Dr. Feldman performs PFO closures, and teaches the technique worldwide. He has extensive experience in valvuloplasty, has built a leading program for aortic and mitral valvuloplasty with NorthShore University HealthSystem. Currently, several clinical trials and programs are underway to advance this area of interventional cardiology. Please click on a link below to find the specific criteria for each of these studies.

PFO Closure (stroke/migraine)

The ESCAPE migraine trial is a randomized clinical trial that will evaluate PFO closure in patients with refractory migraine headache

PFO Access (non-research)
Percutaneous Device Closure of Patent Foramen Ovale to lower the overall risk of recurrent stroke

Balloon Mitral Valvuloplasty (non-research)
Percutaneous commissurotomy for rheumatic mitral stenosis

Aortic Valvuloplasty for Critical, Symptomatic Aortic Valve Stenosis in high risk surgical or non-operative candidates (non-research)

Percutaneous Valve Device Procedures

Everest II (Evalve)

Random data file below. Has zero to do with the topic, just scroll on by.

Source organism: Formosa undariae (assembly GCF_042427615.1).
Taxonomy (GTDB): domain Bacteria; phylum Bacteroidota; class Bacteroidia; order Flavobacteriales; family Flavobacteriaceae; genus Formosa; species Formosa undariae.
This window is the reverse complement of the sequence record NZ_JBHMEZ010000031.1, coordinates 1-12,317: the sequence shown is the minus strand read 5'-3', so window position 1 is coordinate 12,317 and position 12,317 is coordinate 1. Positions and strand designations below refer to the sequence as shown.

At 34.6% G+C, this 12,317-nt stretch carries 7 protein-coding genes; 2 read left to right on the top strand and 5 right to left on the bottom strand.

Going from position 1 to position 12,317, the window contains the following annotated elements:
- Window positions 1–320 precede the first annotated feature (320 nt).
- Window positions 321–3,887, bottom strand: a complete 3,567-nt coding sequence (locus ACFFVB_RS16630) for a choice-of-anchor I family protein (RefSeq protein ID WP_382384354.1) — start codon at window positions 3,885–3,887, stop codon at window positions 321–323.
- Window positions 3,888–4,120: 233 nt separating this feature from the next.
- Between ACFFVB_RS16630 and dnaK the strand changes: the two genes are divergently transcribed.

Everest II is a randomized clinical trial designed to compare the percutaneous mitral repair system to surgical mitral repair or replacement, for degenerative or functional mitral regurgitation.  Study participants are randomized 3:2 (2 out of 3 times to the MitraClip repair procedure and 1 out of 3 times to open heart surgery).

PARTNER (Placement of Aortic Transcatheter Valves)
Percutaenous stent mounted pericardial tissue valve for severe aortic stenosis in patients who are considered a high risk or non-operative candidates for conventional aortic valve replacement surgery.


Randomized comparison of percutaenous left atrial appendage occlusion vs. Coumadin® in patients who have atrial fibrillation and are taking   Coumadin®. The purpose of this study is to offer an alternative to the need for long-term anticoagulant therapy.

Randomized comparison of PCI with drug eluting stents vs CABG in diabetics with multivessel CAD. This study will help determine the optimal treatment for diabetic patients with multivessel coronary artery disease. Patients will be randomly assigned to receive either surgery or stenting. This trial will not address left main stenosis, which was the subject of the recently completed SYNTAX trial.

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